Italian exercise company Technogym has long sold to both gyms and consumers, but the pandemic has it focusing on consumers.
It was good timing and bad timing: Italian-based Technogym acquired its fitness store in Los Angeles for an early 2020 opening, seeking to add L.A. to the list of locations where it had a standalone outlet for its high-end exercise equipment, a list that includes New York, Moscow, Madrid and Milan.
Of course, the COVID-19 pandemic, which has been particularly widespread in California, pushed back the opening a few times. The West Hollywood showroom finally opened to the public in November, said assistant store manager Lauren Monreale.
In that time, the demand for home exercise equipment skyrocketed as the pandemic shuttered gyms and fitness studios and left millions of fitness buffs weary of going back, if they could. This has provided Technogym, which has serviced both gyms and consumers since 1983 and gained a reputation for its sleek designs, with new needs to fill with its fitness equipment stores.
Right now, we are trying to build up the [direct] consumer side,” said Monreale. “There had always been a consumer side but now people are more concerned about going to the gym.”
She further said that hot sellers of the brief time the Technogym fitness store has been open are pieces that allow for a variety of home exercises in a compact space. These include the Technogym Bench, which is an actual box-like workout bench that stores elastic resistance bands, hexagon dumbbells and weighted knuckles for an all-inclusive kit. Customers with more space and money have been gravitating towards the Unica, a flexible weight bench with a backboard that combines presses for arm and leg workouts.
In a Technogym fitness store, you can also find ranges of ellipticals, treadmills, rowers, stationary bikes and strength training benches. Monreale said that these are usually sold when clients are building or renovating home gyms. Also, architects build spaces with them in mind, she added.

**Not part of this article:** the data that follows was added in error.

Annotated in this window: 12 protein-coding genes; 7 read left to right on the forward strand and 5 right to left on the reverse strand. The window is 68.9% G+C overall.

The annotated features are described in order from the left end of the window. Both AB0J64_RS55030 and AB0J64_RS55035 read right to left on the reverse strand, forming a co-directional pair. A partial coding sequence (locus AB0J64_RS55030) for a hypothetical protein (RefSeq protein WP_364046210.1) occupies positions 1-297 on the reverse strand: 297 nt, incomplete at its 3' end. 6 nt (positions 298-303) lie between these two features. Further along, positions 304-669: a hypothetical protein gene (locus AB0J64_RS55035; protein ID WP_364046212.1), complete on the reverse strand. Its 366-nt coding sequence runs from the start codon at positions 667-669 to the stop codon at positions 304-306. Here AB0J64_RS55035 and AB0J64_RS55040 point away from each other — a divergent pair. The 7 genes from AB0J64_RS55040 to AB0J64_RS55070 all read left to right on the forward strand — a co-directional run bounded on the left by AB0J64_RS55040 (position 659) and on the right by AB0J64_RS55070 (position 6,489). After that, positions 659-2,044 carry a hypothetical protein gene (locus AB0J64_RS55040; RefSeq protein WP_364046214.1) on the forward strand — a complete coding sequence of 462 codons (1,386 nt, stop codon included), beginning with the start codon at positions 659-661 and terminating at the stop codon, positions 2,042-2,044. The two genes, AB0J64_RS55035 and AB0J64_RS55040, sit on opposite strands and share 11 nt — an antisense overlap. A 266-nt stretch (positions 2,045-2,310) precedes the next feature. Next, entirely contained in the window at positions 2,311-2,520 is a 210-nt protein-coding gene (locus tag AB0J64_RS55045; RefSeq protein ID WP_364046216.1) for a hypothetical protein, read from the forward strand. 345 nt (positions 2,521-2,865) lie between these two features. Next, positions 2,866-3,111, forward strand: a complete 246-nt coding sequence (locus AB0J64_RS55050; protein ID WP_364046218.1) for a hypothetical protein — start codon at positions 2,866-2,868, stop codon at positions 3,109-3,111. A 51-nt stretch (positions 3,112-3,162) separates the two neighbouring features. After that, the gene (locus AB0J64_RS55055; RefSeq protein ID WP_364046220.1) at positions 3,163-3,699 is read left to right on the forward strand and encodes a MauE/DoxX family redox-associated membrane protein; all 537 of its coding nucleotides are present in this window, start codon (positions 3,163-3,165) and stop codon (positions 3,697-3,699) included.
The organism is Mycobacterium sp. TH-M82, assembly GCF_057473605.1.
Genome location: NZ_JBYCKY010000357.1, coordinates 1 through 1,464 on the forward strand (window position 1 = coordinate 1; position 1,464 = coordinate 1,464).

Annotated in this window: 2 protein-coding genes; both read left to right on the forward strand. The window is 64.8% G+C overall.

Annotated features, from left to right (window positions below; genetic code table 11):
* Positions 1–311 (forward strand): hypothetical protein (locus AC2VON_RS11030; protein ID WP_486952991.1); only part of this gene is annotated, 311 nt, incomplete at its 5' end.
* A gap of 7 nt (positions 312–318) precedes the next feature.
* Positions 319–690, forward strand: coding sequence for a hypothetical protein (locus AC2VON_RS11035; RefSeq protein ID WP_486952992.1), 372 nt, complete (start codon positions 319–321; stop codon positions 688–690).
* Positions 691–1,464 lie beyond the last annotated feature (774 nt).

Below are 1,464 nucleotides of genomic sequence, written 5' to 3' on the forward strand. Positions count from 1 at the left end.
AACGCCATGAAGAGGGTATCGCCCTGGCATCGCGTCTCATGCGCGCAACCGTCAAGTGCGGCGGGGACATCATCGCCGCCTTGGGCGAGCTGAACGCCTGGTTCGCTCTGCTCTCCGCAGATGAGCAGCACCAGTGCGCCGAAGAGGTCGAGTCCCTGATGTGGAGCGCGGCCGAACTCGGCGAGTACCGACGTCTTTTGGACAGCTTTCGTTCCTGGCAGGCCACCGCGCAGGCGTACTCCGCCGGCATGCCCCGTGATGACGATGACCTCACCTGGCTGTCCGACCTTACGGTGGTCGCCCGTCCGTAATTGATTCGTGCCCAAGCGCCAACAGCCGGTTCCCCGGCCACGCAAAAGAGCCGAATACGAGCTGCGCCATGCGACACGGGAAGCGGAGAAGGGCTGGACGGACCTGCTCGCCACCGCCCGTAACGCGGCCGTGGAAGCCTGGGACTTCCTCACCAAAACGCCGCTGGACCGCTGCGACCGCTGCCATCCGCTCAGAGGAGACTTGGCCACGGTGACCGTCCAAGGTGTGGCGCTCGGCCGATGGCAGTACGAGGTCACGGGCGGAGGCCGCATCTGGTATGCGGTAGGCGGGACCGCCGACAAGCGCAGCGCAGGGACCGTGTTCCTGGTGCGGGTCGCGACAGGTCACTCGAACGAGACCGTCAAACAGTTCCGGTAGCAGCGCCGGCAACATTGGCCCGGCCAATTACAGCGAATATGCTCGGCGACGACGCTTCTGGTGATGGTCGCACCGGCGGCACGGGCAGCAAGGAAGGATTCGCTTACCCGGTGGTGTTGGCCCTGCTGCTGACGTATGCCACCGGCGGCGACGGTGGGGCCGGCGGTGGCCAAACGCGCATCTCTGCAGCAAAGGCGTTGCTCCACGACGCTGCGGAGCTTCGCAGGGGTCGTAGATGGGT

She went on to state that an outlet like Technogym fitness equipment-selling store still has an appeal in an era when even high-ticket items are increasingly purchased online and trendy equipment from SoulCycle or Peloton is ordered sight-unseen before it officially hits the market by customers who are added to waiting lists.
“I think even with all of that, people like to test-drive a product in a way,” she said. “The showroom is a place where people can try all the things and touch them. I think it’s a place where we can show all the pieces. We have it set up with a minimal, sleek look in mind.”
Nick Keppler is a freelance journalist, writer and editor. He enjoys writing the difficult stories, the ones that make him pore over studies, talk about subjects that make people uncomfortable, and explain concepts that have taken years to develop. Nick has written extensively about psychology, healthcare, and public policy for national publications and for those locally- based in Pittsburgh. In addition to Athletech News, Nick has written for The Washington Post, The Daily Beast, Vice, Slate, Reuters, CityLab, Men’s Health, The Gizmodo Media Group, The Financial Times, Mental Floss, The Village Voice and AlterNet. His journalistic heroes include Jon Ronson, Jon Krakauer and Norah Vincent.